The Audacity of Greed
April 5, 2011 11:28 AM   Subscribe

Does the story behind this signed book increase its value at all? What's the smartest thing I can do with it?

It's October 2006. I'm a student at the University of Chicago. I get an email on the dorm mailing list about an event at the local bookshop. Our local rising star, Senator Barack Obama, will be signing copies of his brand new book on the very morning of its release. I miss the first half hour of bio class to get there early, because I like the guy and I have a crazy idea that he might run for president someday. I meet my friends in line. I get my copy, shake the Senator's hand, run out, and sneak into class.

Fast forward a few years. I'm checking Ebay and Abebooks and signed first printings of The Audacity of Hope are going for several thousands of dollars. Here's the thing: I don't have a Certificate of Authenticity, or a receipt, or a dated video of Obama shaking my hand. I do have a print-out of the email from October 2006, announcing the event. If need be I even have friends I waited in line with who could corroborate that I was there.

I have a few questions. First, would this story (including the fact that the book was purchased in Obama's home neighborhood, at his local bookstore, on the first day of its public release) make the book any more valuable than another signed first printing? If so, is my evidence enough to establish provenance? Finally, what's the best thing to do with it now? Put it in a safety deposit box? Sell it before Obama's real birth certificate turns up? Should I just wait until I'm fifty and bring it in when Antiques Roadshow rolls around?
posted by theodolite to Work & Money (11 answers total) 1 user marked this as a favorite
 
It's worth what someone will pay for it.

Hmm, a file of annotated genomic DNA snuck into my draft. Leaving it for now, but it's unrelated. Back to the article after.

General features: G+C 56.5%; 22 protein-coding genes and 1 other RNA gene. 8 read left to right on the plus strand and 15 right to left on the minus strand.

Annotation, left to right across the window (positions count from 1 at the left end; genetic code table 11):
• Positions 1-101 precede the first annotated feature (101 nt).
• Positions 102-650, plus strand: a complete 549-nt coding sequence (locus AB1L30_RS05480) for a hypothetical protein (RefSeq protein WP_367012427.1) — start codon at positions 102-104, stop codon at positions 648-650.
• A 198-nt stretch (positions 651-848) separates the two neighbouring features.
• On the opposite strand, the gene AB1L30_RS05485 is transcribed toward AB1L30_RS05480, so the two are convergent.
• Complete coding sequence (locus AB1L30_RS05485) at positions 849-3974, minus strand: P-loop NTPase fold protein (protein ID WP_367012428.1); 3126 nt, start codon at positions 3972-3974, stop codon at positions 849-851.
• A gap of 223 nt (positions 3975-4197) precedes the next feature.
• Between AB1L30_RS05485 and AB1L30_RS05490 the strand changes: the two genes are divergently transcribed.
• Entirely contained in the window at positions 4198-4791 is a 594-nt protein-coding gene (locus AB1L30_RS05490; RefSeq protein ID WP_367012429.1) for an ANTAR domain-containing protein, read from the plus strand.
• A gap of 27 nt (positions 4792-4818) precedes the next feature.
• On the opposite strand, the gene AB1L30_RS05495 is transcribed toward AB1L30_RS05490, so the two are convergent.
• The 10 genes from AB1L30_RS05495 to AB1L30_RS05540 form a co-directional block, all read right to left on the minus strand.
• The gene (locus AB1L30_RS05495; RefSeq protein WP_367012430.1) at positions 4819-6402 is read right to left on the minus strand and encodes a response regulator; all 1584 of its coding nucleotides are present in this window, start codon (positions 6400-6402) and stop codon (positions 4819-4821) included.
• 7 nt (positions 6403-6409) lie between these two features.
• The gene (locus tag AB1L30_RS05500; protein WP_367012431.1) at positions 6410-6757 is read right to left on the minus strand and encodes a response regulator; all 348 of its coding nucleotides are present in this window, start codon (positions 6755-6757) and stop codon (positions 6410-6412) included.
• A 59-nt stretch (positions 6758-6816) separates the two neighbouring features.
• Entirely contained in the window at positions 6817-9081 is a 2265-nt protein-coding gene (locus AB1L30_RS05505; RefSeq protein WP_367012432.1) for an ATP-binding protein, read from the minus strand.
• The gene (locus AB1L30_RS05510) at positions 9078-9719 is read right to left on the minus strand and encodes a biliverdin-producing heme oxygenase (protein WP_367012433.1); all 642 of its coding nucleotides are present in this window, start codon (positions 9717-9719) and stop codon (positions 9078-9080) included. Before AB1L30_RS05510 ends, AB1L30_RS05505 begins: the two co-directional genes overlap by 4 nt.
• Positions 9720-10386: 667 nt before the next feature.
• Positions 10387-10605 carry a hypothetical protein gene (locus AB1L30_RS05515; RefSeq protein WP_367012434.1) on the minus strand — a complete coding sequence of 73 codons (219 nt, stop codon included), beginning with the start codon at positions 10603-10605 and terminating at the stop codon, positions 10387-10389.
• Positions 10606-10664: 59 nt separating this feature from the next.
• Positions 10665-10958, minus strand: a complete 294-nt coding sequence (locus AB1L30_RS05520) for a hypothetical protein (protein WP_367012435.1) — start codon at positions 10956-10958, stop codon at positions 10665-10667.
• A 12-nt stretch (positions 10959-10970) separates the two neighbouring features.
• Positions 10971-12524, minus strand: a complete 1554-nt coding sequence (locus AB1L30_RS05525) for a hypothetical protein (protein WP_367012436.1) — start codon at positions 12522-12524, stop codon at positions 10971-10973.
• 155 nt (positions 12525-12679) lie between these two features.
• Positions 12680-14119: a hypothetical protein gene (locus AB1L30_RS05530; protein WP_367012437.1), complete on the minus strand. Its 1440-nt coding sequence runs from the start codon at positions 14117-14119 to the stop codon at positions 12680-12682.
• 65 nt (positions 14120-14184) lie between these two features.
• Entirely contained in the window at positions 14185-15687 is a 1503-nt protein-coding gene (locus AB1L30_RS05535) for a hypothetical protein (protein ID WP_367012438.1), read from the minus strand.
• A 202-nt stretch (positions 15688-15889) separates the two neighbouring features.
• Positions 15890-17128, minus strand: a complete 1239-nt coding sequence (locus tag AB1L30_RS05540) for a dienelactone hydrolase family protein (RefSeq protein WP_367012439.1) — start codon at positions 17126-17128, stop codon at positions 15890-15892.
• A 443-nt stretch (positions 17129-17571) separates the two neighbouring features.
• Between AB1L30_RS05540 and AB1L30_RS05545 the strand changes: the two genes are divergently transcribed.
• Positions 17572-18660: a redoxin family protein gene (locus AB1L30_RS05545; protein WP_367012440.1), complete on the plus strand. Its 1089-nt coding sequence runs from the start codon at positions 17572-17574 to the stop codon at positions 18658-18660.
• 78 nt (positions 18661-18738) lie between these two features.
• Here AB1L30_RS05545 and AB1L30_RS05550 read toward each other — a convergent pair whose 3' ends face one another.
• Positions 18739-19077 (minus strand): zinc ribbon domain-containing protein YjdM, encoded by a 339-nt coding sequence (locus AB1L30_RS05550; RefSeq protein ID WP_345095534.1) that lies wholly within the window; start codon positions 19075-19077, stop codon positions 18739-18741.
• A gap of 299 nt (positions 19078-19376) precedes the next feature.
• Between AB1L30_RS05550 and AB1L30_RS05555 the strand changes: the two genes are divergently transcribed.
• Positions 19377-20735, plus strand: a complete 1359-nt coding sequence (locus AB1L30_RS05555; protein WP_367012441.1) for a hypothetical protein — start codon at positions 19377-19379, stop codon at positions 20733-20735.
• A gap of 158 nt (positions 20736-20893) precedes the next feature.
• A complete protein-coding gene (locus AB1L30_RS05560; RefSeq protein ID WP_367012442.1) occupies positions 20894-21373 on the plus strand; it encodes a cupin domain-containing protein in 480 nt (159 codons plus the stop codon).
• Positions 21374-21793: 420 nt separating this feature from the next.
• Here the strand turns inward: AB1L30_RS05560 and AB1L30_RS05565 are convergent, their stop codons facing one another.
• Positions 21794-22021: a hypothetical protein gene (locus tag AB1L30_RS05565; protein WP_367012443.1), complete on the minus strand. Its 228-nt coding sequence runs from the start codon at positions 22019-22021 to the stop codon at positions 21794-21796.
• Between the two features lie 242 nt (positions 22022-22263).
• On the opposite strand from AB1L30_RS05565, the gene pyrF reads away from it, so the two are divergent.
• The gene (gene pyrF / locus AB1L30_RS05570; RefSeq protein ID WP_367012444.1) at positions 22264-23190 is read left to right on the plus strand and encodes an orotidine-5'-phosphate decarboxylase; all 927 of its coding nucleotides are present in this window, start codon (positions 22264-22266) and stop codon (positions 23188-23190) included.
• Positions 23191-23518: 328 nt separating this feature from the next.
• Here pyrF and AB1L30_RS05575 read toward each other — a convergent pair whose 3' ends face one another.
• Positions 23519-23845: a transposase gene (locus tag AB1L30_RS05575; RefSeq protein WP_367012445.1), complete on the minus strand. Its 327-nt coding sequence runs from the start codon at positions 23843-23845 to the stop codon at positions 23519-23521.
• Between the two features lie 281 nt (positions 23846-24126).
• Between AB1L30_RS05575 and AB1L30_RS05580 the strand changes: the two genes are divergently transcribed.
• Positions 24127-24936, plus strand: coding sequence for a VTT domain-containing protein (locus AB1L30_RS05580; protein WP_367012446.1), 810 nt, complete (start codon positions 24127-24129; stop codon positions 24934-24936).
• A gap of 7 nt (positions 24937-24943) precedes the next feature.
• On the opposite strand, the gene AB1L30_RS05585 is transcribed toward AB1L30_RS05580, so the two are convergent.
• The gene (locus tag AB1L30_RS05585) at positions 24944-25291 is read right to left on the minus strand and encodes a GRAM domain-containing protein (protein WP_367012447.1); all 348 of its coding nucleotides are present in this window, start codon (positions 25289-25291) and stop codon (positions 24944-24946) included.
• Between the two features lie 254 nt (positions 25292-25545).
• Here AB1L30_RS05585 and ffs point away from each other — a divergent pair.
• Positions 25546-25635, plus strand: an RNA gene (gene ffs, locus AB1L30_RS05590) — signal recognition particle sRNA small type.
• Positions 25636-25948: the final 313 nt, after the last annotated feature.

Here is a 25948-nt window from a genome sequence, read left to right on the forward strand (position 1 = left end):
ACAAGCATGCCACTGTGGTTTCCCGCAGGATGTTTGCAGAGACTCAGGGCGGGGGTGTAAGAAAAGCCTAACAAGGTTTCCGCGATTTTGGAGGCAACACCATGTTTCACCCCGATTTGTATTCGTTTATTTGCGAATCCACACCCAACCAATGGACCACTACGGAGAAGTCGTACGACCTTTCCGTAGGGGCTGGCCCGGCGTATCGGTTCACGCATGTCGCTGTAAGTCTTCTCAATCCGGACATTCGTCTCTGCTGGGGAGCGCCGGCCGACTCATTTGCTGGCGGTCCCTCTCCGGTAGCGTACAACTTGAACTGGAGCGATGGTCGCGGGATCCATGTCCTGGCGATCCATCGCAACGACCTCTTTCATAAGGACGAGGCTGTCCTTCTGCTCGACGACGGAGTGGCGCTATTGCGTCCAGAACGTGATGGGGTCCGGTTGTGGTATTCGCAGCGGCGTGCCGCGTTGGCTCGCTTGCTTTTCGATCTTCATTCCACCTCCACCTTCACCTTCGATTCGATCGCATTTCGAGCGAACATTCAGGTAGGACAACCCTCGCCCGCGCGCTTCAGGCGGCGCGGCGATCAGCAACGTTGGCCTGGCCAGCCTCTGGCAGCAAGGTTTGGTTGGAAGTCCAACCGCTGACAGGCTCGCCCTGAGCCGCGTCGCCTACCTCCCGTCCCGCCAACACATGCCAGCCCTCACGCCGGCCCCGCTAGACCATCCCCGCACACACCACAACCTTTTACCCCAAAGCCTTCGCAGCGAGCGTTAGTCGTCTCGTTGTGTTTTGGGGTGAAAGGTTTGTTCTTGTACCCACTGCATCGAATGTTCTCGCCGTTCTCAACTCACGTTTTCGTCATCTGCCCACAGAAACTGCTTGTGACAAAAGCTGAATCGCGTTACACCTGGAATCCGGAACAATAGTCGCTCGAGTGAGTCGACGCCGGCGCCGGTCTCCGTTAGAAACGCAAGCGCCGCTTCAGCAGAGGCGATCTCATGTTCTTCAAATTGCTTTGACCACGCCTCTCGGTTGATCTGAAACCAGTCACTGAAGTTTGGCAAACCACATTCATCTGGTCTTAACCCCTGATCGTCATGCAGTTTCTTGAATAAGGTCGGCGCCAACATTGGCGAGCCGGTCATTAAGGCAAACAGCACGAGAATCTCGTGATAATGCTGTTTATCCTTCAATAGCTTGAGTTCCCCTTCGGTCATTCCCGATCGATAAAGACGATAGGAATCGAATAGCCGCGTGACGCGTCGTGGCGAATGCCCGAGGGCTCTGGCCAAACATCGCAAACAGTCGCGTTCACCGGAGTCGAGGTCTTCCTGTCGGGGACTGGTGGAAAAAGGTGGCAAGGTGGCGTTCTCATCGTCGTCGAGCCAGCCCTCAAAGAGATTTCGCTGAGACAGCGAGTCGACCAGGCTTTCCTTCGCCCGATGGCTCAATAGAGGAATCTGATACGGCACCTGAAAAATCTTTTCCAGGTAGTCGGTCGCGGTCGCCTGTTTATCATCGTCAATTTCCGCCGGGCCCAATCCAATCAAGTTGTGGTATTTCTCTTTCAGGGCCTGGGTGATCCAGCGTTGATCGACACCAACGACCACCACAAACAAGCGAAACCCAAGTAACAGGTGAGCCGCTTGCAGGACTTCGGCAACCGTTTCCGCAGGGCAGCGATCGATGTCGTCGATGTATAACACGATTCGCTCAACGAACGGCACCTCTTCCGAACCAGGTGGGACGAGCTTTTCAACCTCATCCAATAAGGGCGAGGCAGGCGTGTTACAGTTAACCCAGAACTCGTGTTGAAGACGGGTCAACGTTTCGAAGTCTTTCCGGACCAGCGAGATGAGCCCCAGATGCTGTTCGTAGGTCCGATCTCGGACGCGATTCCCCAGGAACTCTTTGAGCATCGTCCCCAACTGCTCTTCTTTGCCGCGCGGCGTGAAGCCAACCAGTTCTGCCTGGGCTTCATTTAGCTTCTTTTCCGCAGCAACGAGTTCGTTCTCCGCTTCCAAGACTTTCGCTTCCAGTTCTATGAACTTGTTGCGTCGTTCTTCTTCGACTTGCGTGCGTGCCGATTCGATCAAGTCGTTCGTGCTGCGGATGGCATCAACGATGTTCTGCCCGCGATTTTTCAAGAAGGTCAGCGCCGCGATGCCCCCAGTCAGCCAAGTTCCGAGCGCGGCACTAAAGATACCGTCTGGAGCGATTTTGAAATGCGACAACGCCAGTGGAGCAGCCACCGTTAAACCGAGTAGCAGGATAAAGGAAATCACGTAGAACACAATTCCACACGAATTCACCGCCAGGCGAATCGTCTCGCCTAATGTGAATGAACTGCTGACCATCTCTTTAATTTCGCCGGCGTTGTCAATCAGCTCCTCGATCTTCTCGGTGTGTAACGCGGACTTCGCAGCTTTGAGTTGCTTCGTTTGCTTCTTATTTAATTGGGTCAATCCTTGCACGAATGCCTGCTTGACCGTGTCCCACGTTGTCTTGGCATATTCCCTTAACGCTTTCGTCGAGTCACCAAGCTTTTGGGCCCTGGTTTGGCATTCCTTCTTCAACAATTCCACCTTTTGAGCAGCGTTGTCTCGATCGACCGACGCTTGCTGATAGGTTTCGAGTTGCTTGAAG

That is to say, sure, to someone that will equate to paying a higher prices, but to many others it wouldn't matter. For me, when I buy a first edition, or a book from the first public printing, I personally don't care a whole lot about the particulars around it getting signed unless I am an insane fan of the author.

If you want to sell it then you might as well price it high and see if someone will buy it. As for the authenticity, if someone doesn't believe you then apologize and tell them to move along.
posted by zombieApoc at 11:37 AM on April 5, 2011


I haven't worked in the collectible book biz for a decade. But when I was trained in various aspects of collectibility, stories aren't worth anything.

I agree with zombieApoc. Unless you find a hardcore fan who simply relishes the details of your story, I wouldn't expect you to get a better price than other signed first editions of similar condition.

The signature, condition of the book, and the condition of the book jacket will be the prevailing factors, I think.
posted by Anephim at 12:02 PM on April 5, 2011


If what I've leaned watching Auction Kings and Pawn Stars is accurate, there are services out there that will validate the signature. Weigh the cost of that service against the increase in value to decide if it's worth it.
posted by COD at 12:02 PM on April 5, 2011


About what to do with it:

That's a hard choice. The market supply and demand have a lot to do with the value of a collectible book. It's not as simple as getting more valuable over time.

By the time you're fifty, history will have a different perspective on Obama and his presidency. That perspective will factor into the demand and collectibility. It might go up, it might go down.

From your description, it sounds like the market is flooded with copies. But if those copies are moving at thousands of dollars each, it's probably a good time to sell.
posted by Anephim at 12:16 PM on April 5, 2011


Alright, thanks. I was hoping that maybe a first-day book would be worth more than a mere first printing, but I guess not!